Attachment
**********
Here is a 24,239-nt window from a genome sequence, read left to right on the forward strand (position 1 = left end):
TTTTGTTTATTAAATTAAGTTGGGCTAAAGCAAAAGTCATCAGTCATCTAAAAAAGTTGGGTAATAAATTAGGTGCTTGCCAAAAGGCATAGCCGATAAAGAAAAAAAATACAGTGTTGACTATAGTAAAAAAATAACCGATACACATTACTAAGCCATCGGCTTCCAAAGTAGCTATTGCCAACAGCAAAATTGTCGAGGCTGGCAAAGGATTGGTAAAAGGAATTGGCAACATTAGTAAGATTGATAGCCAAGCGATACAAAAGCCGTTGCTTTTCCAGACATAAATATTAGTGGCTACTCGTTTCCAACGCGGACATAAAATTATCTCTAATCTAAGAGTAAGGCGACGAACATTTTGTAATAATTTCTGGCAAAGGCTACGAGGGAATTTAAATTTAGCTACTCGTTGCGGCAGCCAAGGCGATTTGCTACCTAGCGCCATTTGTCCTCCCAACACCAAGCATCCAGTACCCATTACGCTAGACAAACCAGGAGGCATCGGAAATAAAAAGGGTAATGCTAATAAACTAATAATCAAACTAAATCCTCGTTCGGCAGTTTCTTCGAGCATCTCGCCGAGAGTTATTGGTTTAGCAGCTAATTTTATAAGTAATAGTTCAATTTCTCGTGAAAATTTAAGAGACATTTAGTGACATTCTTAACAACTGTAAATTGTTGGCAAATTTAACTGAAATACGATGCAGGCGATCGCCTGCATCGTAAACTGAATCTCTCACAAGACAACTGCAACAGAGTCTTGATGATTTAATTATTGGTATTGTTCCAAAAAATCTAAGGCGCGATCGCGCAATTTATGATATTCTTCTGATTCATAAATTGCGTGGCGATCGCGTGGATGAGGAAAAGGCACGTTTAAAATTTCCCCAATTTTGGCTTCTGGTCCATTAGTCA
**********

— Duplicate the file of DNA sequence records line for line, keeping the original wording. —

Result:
Here is a 24,239-nt window from a genome sequence, read left to right on the forward strand (position 1 = left end):
TTTTGTTTATTAAATTAAGTTGGGCTAAAGCAAAAGTCATCAGTCATCTAAAAAAGTTGGGTAATAAATTAGGTGCTTGCCAAAAGGCATAGCCGATAAAGAAAAAAAATACAGTGTTGACTATAGTAAAAAAATAACCGATACACATTACTAAGCCATCGGCTTCCAAAGTAGCTATTGCCAACAGCAAAATTGTCGAGGCTGGCAAAGGATTGGTAAAAGGAATTGGCAACATTAGTAAGATTGATAGCCAAGCGATACAAAAGCCGTTGCTTTTCCAGACATAAATATTAGTGGCTACTCGTTTCCAACGCGGACATAAAATTATCTCTAATCTAAGAGTAAGGCGACGAACATTTTGTAATAATTTCTGGCAAAGGCTACGAGGGAATTTAAATTTAGCTACTCGTTGCGGCAGCCAAGGCGATTTGCTACCTAGCGCCATTTGTCCTCCCAACACCAAGCATCCAGTACCCATTACGCTAGACAAACCAGGAGGCATCGGAAATAAAAAGGGTAATGCTAATAAACTAATAATCAAACTAAATCCTCGTTCGGCAGTTTCTTCGAGCATCTCGCCGAGAGTTATTGGTTTAGCAGCTAATTTTATAAGTAATAGTTCAATTTCTCGTGAAAATTTAAGAGACATTTAGTGACATTCTTAACAACTGTAAATTGTTGGCAAATTTAACTGAAATACGATGCAGGCGATCGCCTGCATCGTAAACTGAATCTCTCACAAGACAACTGCAACAGAGTCTTGATGATTTAATTATTGGTATTGTTCCAAAAAATCTAAGGCGCGATCGCGCAATTTATGATATTCTTCTGATTCATAAATTGCGTGGCGATCGCGTGGATGAGGAAAAGGCACGTTTAAAATTTCCCCAATTTTGGCTTCTGGTCCATTAGTCA